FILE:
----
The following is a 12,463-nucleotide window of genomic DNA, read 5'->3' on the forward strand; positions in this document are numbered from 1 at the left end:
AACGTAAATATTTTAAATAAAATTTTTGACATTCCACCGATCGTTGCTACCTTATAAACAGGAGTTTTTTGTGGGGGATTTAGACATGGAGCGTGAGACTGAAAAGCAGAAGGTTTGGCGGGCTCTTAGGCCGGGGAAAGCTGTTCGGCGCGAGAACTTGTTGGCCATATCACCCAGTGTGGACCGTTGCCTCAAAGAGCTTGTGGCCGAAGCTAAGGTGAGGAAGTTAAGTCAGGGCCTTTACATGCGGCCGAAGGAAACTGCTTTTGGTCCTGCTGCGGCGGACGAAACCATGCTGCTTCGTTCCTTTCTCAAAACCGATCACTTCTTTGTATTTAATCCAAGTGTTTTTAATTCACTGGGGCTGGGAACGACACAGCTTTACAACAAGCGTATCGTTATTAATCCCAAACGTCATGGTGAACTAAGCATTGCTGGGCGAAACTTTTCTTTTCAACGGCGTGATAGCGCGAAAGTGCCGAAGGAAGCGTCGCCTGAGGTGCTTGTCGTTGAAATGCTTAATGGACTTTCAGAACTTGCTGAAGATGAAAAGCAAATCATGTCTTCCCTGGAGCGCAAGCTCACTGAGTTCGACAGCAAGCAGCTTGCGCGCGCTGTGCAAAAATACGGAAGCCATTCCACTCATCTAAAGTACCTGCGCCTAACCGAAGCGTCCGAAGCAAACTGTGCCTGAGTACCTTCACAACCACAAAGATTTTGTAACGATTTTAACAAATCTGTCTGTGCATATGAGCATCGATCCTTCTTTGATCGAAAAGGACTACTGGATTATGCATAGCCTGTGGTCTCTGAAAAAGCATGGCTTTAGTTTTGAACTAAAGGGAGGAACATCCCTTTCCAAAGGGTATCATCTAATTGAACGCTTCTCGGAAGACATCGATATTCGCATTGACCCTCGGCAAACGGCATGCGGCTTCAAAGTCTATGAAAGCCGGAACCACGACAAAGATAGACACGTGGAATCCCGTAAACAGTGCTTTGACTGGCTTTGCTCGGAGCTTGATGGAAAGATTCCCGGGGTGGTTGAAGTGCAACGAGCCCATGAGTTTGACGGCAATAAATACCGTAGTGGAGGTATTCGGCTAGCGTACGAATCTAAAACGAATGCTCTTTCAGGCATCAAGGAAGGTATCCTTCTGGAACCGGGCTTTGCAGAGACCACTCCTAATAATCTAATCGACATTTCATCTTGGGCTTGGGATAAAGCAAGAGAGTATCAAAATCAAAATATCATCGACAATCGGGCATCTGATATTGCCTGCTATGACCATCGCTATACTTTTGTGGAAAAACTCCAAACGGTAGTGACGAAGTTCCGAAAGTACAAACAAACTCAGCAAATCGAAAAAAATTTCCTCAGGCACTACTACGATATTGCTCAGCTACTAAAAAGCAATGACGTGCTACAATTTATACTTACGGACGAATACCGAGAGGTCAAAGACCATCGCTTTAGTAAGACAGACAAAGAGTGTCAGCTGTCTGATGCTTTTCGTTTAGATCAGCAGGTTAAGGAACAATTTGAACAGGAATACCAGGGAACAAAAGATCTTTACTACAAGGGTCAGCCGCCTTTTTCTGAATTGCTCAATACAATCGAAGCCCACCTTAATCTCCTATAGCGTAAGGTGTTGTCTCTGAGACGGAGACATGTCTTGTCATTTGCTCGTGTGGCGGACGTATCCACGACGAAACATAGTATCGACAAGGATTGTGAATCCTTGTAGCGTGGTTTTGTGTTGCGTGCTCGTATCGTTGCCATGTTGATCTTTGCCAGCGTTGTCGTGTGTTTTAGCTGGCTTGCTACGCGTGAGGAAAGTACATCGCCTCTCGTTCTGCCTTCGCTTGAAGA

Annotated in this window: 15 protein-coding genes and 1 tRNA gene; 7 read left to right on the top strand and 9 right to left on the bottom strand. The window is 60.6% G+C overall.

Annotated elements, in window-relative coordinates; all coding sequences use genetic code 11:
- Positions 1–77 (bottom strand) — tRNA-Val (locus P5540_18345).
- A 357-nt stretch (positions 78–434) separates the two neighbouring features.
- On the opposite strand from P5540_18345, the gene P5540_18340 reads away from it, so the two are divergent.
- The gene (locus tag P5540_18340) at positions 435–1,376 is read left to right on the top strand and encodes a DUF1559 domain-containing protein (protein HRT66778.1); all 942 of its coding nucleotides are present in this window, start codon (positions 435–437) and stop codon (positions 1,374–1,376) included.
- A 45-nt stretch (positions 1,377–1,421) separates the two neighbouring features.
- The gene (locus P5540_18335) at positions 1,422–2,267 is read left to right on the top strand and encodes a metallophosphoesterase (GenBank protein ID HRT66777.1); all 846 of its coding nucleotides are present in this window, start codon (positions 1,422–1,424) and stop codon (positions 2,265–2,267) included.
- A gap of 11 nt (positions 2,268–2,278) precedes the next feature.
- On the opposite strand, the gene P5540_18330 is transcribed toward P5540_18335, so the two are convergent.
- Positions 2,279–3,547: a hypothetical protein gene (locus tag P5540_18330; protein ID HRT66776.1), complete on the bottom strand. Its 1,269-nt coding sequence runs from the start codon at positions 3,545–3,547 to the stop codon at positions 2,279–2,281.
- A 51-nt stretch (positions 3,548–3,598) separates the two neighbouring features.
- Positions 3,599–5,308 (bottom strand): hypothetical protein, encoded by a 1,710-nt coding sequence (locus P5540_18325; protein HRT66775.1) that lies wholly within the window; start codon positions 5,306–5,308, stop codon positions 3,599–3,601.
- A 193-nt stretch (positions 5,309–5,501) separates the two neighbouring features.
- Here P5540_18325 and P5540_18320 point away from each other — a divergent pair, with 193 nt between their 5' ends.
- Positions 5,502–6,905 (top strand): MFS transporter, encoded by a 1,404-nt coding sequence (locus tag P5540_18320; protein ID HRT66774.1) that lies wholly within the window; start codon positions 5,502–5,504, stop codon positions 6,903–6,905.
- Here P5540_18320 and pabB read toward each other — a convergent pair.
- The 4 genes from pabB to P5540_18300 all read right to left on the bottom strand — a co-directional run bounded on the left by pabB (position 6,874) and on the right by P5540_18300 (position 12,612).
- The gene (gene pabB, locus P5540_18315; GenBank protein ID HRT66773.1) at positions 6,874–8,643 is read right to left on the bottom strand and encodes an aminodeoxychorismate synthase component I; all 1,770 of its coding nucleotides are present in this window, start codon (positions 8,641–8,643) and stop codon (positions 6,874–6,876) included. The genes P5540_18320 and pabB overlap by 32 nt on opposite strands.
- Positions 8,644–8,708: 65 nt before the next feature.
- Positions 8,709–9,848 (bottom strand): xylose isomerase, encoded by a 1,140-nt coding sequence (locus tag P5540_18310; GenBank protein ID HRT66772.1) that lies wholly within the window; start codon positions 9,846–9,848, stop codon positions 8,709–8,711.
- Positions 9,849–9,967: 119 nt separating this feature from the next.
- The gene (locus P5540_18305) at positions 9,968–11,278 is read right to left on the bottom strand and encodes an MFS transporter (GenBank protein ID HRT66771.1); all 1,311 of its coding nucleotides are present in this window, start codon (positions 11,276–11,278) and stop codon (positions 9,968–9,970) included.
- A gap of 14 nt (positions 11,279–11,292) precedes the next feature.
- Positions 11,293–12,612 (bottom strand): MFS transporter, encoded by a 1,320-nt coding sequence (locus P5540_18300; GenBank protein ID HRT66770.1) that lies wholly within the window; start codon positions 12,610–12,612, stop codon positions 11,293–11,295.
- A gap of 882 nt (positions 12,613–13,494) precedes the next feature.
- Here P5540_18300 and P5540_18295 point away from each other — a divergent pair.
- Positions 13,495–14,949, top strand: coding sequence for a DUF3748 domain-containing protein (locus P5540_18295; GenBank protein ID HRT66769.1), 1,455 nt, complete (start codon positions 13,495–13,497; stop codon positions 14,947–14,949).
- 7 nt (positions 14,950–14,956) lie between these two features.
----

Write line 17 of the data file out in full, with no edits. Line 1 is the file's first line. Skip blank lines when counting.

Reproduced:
- Here P5540_18325 and P5540_18320 point away from each other — a divergent pair, with 193 nt between their 5' ends.